Thanks for the responses!

    Don "just a old kid with too many toys" Bolton

     
  10. dennisj00

    dennisj00 Hall Of Fame

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    Lake Norman, NC
    I'm late to the party but here's my $0.02. . . SUPPORT. That one word summarizes D*'s decision to go DECA. The field guys know coax and coax connectors. . . beyond that there's a few installers that may know ethernet, but the combination of routers, switches and other devices make me NOT want to support it.

    I've posted over and over that if you put your H/HR2xes on a separate switch, you can isolate the bulk of traffic from your local LAN. I've also posted that there are some really BAD home networks implemented -- things like laptops working very poorly because they're connecting to the neighbors unsecured wireless rather than the local LAN because the connectivity is so bad.

    I'm sorry, but DECA is Ethernet over Coax. . . It seems to have RJ-45 Ethernet connectors on each end. I don't care how may layers or what optimization it may have internally, it looks like a ~200MBs Hub -- not sure one was ever made-- but it works with 6 or 7 - maybe 8 DVRs . . no better, no worse than a good wired network.

    NO ONE had produced any CONCRETE advantage of one over the other. If you have it, start a thread.

    So bottom line. If your existing network is working fine with your H/HRs and you don't need D* support, you don't need DECA. I changed from a perfectly good wired / wireless N network that was near perfect with lots of MRV testing when I added a 5th DVR and SWiM 16. I still have the same delay on starting a program. And I also posted during testing that I couldn't discern any difference between wired or wireless performance.

    If I weren't so lazy and busy on other things, I'd hook up the wired / wireless again and make some comparisons, but then folks would say that's just my configuration.

    I'm happy with DECA, I'm sure it consumes more power than a wired network but who's counting kilowatt hours???
     
  11. lugnutathome

    lugnutathome Hall Of Fame

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    I find item #2 interesting as I was wondering if a similar instruction might be present in the DECA cloud's firmware.

    The voices in my head were suggesting to me such may be present as a left over from when coax was the transport cable for networking and D* was using updates to that era's switching equipment's firmware as the basis to return to coax.

    My mind... is a terrible thing:D

    Don "but with all the voices I'm never alone :hurah:" Bolton

     
  12. BudShark

    BudShark New Member

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    You are thinking of whats on the other end of a DECA (DirecTV Ethernet to Coax Adapter)... the DECA is a bridge from MOCA to Ethernet. But one thing DECA definitely is NOT is Ethernet. DECA/MOCA is much more related to Token Ring than Ethernet.
     
  13. BudShark

    BudShark New Member

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    Since there is no "switch" or "hub" in a DECA cloud you can't really reboot the cloud - but it would be possible to make each DECA component reboot... but there's been no evidence of that to date. There's some pretty clear broadcasts that a DECA makes when it comes online... and I don't see those present if you just leave it up and running...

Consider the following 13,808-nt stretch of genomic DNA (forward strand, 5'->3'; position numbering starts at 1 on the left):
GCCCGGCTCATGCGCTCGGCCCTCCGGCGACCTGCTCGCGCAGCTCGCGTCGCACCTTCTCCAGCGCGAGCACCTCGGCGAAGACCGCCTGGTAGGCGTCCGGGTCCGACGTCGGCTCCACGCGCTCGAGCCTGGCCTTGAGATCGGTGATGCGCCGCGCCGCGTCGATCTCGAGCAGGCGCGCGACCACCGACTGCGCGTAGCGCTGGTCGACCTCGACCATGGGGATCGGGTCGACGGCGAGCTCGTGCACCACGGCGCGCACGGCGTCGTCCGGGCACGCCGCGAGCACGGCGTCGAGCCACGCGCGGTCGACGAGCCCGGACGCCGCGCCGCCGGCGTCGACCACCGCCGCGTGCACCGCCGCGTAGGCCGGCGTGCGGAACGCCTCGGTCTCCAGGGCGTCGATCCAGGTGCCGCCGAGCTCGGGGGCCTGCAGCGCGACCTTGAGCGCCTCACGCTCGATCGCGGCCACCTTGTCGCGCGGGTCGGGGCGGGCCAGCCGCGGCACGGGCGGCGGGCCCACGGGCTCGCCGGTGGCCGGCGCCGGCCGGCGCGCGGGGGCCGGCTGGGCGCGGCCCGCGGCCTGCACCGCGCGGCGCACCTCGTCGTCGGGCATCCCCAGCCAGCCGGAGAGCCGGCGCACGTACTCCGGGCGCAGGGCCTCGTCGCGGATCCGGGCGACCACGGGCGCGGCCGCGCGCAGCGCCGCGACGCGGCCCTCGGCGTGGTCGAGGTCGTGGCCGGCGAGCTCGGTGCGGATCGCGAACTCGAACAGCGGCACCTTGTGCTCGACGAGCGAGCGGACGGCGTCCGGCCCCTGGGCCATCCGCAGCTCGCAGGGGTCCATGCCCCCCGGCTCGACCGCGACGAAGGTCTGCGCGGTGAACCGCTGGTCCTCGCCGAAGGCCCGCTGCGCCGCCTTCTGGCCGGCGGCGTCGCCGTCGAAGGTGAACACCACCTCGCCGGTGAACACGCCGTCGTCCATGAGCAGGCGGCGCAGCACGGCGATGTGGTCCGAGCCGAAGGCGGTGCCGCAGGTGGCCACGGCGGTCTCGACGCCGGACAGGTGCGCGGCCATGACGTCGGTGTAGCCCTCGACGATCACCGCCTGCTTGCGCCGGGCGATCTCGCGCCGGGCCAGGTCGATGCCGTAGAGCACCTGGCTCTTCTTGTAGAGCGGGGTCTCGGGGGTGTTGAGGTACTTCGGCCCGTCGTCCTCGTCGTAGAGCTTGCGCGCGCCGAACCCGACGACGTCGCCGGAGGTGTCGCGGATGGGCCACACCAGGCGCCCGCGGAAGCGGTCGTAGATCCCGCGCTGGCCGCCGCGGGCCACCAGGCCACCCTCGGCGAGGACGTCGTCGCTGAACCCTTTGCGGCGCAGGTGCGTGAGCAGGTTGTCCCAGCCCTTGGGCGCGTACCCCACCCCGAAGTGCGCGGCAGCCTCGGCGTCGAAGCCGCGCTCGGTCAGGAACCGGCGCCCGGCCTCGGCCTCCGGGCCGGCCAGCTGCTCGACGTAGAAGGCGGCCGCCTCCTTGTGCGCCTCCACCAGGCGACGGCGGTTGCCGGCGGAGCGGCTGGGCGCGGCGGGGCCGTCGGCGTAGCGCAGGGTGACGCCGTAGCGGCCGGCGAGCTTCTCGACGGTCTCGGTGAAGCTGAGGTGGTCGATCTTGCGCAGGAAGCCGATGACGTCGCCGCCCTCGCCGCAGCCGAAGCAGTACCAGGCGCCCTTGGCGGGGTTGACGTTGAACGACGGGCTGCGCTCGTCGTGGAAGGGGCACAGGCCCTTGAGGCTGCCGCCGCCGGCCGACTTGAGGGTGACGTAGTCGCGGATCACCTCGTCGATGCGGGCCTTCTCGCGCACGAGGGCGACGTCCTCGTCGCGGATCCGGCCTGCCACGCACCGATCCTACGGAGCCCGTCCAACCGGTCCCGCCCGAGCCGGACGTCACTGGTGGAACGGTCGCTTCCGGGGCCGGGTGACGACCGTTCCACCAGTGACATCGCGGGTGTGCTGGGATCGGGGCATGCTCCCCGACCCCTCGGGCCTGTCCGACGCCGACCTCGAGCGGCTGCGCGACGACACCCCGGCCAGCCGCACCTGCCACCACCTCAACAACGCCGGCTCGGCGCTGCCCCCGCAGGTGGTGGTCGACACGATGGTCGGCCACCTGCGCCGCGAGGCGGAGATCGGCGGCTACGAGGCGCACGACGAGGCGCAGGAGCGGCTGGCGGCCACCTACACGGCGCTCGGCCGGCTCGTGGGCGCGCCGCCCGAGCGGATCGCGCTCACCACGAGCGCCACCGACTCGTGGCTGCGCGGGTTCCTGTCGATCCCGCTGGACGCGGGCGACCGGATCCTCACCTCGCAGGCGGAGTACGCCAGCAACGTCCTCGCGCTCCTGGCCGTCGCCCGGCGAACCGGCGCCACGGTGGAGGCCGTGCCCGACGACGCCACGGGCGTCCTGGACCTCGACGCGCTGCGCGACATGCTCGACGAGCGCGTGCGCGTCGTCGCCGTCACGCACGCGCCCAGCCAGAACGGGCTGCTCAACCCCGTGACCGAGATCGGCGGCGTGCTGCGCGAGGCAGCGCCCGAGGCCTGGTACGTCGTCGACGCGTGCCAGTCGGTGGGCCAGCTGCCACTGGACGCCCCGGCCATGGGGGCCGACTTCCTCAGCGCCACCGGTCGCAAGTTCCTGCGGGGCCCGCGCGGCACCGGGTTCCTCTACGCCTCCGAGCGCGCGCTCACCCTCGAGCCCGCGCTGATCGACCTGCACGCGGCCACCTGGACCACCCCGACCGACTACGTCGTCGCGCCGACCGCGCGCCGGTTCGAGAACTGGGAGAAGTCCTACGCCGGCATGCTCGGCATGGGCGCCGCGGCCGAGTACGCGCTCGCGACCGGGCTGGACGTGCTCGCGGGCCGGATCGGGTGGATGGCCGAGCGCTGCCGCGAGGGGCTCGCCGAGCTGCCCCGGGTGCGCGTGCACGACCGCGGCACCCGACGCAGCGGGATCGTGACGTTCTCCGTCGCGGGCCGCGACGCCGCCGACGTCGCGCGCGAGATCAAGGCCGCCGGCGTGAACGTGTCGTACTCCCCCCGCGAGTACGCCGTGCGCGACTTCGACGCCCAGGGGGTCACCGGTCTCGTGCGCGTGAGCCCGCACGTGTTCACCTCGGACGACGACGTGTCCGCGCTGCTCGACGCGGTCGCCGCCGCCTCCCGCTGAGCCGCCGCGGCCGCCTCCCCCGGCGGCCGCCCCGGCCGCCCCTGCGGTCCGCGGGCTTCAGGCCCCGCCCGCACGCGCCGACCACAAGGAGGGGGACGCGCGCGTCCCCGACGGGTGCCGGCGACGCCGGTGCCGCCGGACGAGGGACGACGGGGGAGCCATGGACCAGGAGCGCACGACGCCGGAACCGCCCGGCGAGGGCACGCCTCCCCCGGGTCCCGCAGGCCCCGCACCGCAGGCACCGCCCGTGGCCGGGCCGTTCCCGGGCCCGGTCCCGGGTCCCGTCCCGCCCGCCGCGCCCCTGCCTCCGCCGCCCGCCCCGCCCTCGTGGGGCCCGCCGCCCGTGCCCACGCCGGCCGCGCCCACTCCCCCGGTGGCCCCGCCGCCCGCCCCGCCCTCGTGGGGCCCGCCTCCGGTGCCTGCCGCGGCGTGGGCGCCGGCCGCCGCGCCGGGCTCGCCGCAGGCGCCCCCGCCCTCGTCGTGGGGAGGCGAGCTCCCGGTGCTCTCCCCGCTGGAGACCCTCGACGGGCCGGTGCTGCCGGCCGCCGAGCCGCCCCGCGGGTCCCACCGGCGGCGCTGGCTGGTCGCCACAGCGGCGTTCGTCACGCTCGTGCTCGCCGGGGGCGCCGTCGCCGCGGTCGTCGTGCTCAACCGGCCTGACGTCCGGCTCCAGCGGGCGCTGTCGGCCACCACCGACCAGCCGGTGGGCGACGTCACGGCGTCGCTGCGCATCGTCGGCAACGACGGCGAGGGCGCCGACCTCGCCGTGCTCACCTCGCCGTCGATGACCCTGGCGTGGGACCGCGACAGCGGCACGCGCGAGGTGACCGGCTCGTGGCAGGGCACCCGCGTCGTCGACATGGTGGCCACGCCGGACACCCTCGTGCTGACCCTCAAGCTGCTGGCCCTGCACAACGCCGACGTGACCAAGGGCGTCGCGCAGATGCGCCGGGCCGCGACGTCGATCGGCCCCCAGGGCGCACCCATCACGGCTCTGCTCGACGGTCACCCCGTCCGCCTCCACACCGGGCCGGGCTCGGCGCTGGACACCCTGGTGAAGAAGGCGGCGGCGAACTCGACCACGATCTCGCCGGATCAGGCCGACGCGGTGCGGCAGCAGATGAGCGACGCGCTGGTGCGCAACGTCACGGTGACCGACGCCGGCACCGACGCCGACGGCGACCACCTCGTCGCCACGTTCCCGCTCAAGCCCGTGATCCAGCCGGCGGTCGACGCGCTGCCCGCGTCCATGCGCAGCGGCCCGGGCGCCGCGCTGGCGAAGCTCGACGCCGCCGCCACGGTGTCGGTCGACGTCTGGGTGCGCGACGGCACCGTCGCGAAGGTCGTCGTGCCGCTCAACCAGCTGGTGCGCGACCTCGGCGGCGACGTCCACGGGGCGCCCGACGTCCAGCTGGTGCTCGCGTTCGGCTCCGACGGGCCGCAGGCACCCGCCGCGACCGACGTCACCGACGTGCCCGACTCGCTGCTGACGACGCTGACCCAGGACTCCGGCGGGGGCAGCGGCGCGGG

14. dennisj00

    dennisj00 Hall Of Fame

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    And that's a good thing???!!!
     
  15. BudShark

    BudShark New Member

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    Sigh... :nono:

    In the context of a closed video streaming network with known bandwidth needs, control packets that benefit from the built in prioritization in MOCA, the ease of installation due to the physical cabling, and the bandwidth (with cloud speeds in excess of 200Mb) - Yes, actually it is a good thing.

    There are several threads on this forum - search for DECA vs Ethernet.

    Assuming MOCA is bad because its a shared token based system is the equivalent of thinking Ethernet is bad because you remember it from the old 10Base shared days.
     
  16. dennisj00

    dennisj00 Hall Of Fame

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    Once again, the only thing I agree with is . . 'the ease of installation due to the physical cabling'. That is the ONLY reason it's supported by D*.

    Everything else is pretty much the same, no matter what words are used.
     
  17. JimAtTheRez

    JimAtTheRez Legend

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    So, I have 4 HD DVR's(1-20, 1-22, 2-23's,) and 1 H24 receiver. My router is a Linksys WRT54G, and there is a cat 5 cable into it from one of the 23's in my office. My MRV has been working great for a couple of months, but suddenly recordings from the office have started to stutter, especially on my HR20 in my living room. I have no clue what to check. Any advice for a novice such as me? Thanks in advance for your help.
     
  18. DogLover

    DogLover Hall Of Fame

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    First thing to check is if the recordings have problems on the DVR they are recorded on. Play them local, and if you still see problems. If there are problems playing the program locally, then it is likely a problem with that DVR.
     
  19. BudShark

    BudShark New Member

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    Aug 11, 2003
    I'd suggest verifying as Dog says... then after that, give us a feel for how your system is setup from the dish on down.

    Also - describe the source (it sounds like its either a 22 or one of the 23s) and what the result is. You seem to imply its worse in some areas than others.
     
  20. BudShark

    BudShark New Member

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    Aug 11, 2003
    If you're happy, I'm happy.